To say that this was our best season yet at the still shiny Dr. Phillips Center for the Performing Arts is selling it short. This year was beyond great. We didn't get the add-on this year, which was Jersey Boys, and I'm OK with that. I saw Hamilton three times to make up for it. This is way overdue, so the shows aren't particularly fresh in my mind, but I'll do my best.
This is one of those classic musicals that I feel obligated to see, since my education needs some catching up. As revivals go, this one was selling Betty Buckley over the title. She's over 70, and won a Tony for Cats. Honestly, the most I knew about this show was the song they use in the movie Wall-E, but I knew the premise.
It was entertaining, for sure. Buckley was charming and frankly pretty good for her age. It turns out, she called out the rest of the run (Wednesday is our night) in Orlando, and word is that the understudy was pretty amazing. Still, I liked the show and it made for a fun date night.
This isn't technically an old show, it's just a 15-year-old show based on a really old movie. It's one of Diana's favorite movies, and I end up seeing it most years. I admit I'm not fond of old movies, but this one does convey a sense of innocence with its quaint misunderstandings and what not. The show is everything that you like about classic musicals, with lots of dancing and big numbers. It's the kind of old school spectacle that I associate with those Hollywood golden age musicals, but it's far more exhilarating when it's live on stage.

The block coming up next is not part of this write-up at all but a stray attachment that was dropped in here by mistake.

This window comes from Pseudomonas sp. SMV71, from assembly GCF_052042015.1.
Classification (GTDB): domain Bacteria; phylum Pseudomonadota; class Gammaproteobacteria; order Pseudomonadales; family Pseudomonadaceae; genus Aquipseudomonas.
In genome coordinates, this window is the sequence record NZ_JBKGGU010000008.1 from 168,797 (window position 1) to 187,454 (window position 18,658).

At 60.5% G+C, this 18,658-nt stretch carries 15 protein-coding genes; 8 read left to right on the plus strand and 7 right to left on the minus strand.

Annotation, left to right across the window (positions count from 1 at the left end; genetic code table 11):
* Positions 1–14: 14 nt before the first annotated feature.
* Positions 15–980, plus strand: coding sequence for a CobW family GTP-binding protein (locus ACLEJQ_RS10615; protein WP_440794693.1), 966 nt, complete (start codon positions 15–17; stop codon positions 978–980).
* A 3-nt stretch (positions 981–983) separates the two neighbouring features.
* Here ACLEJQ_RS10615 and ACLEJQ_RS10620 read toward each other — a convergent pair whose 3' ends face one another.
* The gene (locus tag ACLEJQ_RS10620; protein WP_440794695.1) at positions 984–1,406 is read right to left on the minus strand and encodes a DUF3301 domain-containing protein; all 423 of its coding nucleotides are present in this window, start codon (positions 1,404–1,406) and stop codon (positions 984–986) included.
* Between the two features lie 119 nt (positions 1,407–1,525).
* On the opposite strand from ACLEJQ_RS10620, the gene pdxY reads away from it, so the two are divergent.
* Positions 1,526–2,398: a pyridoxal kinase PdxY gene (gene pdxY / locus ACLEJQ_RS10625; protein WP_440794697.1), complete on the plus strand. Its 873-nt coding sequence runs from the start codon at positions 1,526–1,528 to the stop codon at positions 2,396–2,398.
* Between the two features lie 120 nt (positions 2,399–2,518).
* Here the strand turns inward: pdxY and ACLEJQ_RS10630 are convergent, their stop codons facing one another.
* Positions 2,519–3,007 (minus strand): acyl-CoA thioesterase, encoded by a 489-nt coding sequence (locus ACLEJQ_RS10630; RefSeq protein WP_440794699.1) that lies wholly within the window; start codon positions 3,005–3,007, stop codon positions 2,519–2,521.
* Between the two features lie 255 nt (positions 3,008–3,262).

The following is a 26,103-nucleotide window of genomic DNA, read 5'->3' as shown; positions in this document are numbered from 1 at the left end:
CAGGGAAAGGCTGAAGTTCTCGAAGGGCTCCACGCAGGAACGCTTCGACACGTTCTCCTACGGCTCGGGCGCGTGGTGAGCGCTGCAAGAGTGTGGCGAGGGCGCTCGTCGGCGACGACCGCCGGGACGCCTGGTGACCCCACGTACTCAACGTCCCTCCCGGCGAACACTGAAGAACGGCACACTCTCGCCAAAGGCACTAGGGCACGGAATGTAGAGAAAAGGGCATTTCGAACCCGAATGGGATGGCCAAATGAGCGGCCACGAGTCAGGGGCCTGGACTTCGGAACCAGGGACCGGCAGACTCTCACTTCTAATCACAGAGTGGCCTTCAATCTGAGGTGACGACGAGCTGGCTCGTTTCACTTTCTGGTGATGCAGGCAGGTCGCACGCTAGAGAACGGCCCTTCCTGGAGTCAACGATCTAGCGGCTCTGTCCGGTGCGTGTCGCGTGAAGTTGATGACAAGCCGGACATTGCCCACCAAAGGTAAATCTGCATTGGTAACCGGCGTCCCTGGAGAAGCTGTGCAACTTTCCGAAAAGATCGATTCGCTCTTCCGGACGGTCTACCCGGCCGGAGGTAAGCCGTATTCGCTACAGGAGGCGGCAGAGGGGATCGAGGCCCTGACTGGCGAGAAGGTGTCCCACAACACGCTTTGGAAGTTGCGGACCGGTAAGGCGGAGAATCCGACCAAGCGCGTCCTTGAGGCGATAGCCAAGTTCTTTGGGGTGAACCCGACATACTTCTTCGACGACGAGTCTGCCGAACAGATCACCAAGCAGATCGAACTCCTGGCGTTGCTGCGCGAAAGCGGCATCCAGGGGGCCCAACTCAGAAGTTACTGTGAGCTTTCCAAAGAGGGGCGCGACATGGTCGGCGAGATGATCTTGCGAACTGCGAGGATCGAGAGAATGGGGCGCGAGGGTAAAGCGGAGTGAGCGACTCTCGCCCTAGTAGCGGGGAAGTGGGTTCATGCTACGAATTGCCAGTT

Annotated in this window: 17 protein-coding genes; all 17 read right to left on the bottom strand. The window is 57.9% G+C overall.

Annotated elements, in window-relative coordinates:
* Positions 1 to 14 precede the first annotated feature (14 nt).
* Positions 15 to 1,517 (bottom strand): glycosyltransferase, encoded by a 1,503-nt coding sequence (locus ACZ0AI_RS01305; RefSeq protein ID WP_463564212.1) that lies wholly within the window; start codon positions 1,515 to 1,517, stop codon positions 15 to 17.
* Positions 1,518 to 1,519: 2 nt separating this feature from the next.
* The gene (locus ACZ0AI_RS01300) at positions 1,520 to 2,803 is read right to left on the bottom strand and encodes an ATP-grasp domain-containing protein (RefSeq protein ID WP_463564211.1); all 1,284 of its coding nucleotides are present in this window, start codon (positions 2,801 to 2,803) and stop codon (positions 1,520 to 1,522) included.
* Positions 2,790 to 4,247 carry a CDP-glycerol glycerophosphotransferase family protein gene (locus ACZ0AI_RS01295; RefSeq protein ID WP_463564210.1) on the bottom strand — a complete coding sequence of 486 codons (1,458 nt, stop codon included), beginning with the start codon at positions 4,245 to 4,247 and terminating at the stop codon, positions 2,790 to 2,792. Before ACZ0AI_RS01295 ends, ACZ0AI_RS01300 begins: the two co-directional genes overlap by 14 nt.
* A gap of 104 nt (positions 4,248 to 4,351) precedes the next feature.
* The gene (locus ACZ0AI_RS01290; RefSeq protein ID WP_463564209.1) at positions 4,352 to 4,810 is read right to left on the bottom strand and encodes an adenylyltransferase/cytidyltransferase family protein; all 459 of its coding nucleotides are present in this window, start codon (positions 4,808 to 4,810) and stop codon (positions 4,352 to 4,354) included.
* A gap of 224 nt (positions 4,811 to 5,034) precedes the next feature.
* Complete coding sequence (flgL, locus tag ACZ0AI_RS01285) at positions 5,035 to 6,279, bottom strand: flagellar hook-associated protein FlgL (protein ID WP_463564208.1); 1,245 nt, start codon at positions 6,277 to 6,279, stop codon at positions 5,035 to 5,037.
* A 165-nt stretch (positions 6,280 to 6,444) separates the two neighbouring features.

I called this one out and already wrote a review, because I saw it three times. First time I got what I think was the last seat, and it was opening night. Second time was our normal subscription time, then the third time was a matinee with Simon and Diana. The #PhilipTour was something special, for sure.
This was the sleeper of the season. It seems there's always one non-Equity show every year that ends up being kind of "meh." This was that show. The lead playing Tevye was solid, and the two oldest daughters did OK, but that's where the skill ended in this show. The choreography was the same drill, over and over again, mostly people moving around in circles. Overall it was disappointing. Old shows don't need to be "fresh" per se, but I do expect them to be well crafted considering what ticket prices cost these days.
OK, so this isn't technically a part of the season, but it's the second straight year that we did it, and it was awesome. As much as I know there are a million things to do in New York, it's impossible not to love going to the city and seeing as many shows as possible. I already did reviews for those shows: King Kong, The Prom, Waitress and Harry Potter and The Cursed Child. Yes, Waitress was a repeat for us (played Orlando last season), but I regretted not seeing it a second time. The big surprise was The Prom, which was so, so great, and I feel fortunate that we got to see the original cast.
Hanson was one of the two shows I tried very hard not to learn too much about. I knew the basic premise, but I tried hard to avoid hearing the music. I just wanted to wait and see it for myself, knowing full well after the hype that it would certainly tour. I relented the day of the show, when I listened to the original cast recording.